Making teaching a desirable career III

Will your party reduce over-assessment, unproductive box-ticking, and red tape to allow teachers to focus more on each individual child?

National

Yes, work is already underway to address challenges identified by the Secondary Teacher Workload Working Group report, for example:

  • NZQA is working on a digital platform to help teachers with recording and reporting of NCEA,
  • Communities of Learning are facilitating the sharing of good management and administrative practice,
  • the Education Council is establishing a Centre for Leadership Excellence to foster leadership best practice, and the Council’s ongoing ‘professional learning programme’ includes improving appraisal practices.

I recently announced an initiative as part of our digital fluency initiative on how this can reduce teacher workload. I see wide potential for digital technologies, alongside reduced bureaucracy, to reduce teacher and principal workload. This will be through good investments in our education ICT architecture.

We are working through a digital education strategy involving key education agencies. I have asked the Ministry of Education to work with the sector to look at ways we can use new technologies to better support our teachers and principals, to free them up for teaching and learning. We will be engaging with the sector on this in the coming months.

I am always open to ideas about how we can reduce teacher workload and look forward to working with PPTA on this in the future.         

Labour

Yes. Labour will initiative a joint taskforce to review compliance and accountability requirements with a view to reducing red-tape and freeing up teachers to focus on what they are there to do – teach!

We will also review the current level of student assessment with a view to returning the focus back to a broad and varied curriculum with less focus on learning that is driven by assessment requirements.           

Green

The obsession with assessment of children has not helped our education system. The Green Party will scrap National Standards and get rid of the targets in NCEA. Teachers already have a range of assessment tools that do not label children as failures and do not undermine the effectiveness of NCEA credits.      

New Zealand First

New Zealand First is committed to working with the sector to identify and reduce unnecessary assessment and paperwork that does not support greater success for our students but creates greater stress for our teaching profession.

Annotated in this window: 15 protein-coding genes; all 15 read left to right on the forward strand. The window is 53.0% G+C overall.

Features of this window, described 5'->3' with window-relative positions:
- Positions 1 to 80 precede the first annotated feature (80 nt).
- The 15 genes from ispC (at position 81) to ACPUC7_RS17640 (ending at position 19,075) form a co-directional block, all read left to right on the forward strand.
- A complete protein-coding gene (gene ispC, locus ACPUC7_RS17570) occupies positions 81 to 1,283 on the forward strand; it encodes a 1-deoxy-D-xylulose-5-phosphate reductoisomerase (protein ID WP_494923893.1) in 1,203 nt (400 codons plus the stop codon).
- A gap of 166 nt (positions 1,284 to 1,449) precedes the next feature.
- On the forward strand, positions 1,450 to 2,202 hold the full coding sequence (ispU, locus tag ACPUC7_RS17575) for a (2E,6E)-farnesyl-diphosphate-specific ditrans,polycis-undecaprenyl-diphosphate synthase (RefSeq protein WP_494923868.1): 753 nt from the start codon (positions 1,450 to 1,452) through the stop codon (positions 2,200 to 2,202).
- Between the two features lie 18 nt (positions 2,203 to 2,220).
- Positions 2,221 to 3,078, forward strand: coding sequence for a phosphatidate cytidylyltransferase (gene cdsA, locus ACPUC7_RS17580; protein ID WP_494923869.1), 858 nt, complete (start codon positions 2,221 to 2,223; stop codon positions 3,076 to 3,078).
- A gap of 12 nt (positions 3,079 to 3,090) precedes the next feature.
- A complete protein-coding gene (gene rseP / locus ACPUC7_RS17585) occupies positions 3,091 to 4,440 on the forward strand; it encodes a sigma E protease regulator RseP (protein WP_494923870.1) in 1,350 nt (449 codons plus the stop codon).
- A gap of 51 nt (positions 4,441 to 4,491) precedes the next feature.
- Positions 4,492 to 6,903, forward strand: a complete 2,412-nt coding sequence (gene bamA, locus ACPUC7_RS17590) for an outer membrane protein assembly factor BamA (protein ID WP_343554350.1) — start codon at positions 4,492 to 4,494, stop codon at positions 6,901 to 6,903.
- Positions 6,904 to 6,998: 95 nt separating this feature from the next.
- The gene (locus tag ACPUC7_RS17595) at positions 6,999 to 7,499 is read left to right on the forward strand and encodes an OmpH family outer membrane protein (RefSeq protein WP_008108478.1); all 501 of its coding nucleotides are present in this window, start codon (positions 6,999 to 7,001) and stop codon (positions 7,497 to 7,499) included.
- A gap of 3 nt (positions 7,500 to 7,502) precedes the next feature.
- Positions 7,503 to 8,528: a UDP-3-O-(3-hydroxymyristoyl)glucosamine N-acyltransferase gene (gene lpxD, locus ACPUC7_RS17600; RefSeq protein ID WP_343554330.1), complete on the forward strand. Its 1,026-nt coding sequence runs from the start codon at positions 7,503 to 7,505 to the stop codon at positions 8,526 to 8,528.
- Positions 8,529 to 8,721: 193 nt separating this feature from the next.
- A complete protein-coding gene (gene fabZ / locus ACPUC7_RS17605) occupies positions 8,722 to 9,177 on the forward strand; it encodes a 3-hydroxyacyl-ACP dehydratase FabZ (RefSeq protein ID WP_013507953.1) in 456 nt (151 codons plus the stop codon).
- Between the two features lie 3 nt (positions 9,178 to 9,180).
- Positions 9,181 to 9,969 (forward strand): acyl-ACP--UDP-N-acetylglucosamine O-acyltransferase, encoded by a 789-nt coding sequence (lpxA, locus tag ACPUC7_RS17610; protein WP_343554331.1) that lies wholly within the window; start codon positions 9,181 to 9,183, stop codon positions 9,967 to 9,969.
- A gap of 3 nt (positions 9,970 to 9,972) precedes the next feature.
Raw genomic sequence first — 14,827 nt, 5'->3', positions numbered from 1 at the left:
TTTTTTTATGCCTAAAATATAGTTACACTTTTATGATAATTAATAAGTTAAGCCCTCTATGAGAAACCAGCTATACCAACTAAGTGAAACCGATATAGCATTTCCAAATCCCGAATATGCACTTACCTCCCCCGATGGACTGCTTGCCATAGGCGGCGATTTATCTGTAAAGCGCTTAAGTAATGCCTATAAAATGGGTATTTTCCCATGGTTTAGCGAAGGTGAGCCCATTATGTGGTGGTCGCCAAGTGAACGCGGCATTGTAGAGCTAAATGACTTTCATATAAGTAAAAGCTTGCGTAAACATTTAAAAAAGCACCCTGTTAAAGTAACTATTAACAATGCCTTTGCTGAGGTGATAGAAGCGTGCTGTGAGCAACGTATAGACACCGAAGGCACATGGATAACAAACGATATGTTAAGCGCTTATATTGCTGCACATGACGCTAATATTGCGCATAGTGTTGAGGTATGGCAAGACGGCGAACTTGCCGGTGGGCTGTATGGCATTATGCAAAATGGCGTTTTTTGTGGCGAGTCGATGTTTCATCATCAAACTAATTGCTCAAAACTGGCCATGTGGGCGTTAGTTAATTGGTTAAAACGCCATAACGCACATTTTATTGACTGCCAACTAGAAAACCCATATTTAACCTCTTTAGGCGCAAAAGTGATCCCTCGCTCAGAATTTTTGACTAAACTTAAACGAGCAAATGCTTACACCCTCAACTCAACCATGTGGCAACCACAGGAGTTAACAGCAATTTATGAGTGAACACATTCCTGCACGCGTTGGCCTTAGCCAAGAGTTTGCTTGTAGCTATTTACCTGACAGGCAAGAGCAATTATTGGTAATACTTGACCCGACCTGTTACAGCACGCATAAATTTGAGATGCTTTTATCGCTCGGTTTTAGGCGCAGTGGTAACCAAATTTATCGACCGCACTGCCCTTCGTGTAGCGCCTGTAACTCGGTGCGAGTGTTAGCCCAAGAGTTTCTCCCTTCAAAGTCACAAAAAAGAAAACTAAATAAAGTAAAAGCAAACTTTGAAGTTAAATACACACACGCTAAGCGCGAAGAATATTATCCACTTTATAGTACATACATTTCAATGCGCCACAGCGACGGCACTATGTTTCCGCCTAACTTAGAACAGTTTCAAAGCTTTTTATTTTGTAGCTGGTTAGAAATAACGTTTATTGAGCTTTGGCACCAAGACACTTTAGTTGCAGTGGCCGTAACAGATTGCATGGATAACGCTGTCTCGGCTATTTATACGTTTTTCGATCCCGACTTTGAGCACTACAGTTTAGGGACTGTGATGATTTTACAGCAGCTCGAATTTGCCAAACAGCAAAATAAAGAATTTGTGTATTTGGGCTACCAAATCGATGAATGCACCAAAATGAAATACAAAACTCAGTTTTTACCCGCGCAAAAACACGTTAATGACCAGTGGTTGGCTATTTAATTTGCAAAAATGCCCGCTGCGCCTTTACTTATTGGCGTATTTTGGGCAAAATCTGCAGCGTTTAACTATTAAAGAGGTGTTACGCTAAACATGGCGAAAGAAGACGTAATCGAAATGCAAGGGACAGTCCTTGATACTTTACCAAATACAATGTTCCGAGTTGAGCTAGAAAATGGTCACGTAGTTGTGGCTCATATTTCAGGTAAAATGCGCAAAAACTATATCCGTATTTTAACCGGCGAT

United Future

It is UnitedFutre policy to ensure that the time allotted to complete externally assessed exams is appropriate to the number of standards that students are sitting, to decrease the pressure for exams, we would establish nationally consistent policies on internal and external reassessment opportunities, to clarify and reduce stress and over-assessment.               

TOP

Yes. We want to see less time spent on testing and compliance. Instead we trust teachers to teach. In our view the goal of assessment in secondary schools should be to ensure each student leaves with a qualification, rather than putting everyone through 3 years of compulsory assessment.  

ACT

Formal assessment is one important way to help ensure transparency and accountability. However, it is not perfect and should not become the sole focus. ACT favours accountability through parental choice. Every parent should have the right to say, "sorry, this school isn't right for my child, we want something else". ACT is the ‘red-tape’ cutting party and is committed to getting the bureaucratic Ministry of Education out of the way of educators.           

Māori

The workload for teachers especially in terms of assessment, is creating huge demands both in time and resources. The Māori Party support a greater focus on the children and would support a reduction in over assessment and unproductive box-ticking.

Last modified on Wednesday, 16 August 2017 14:27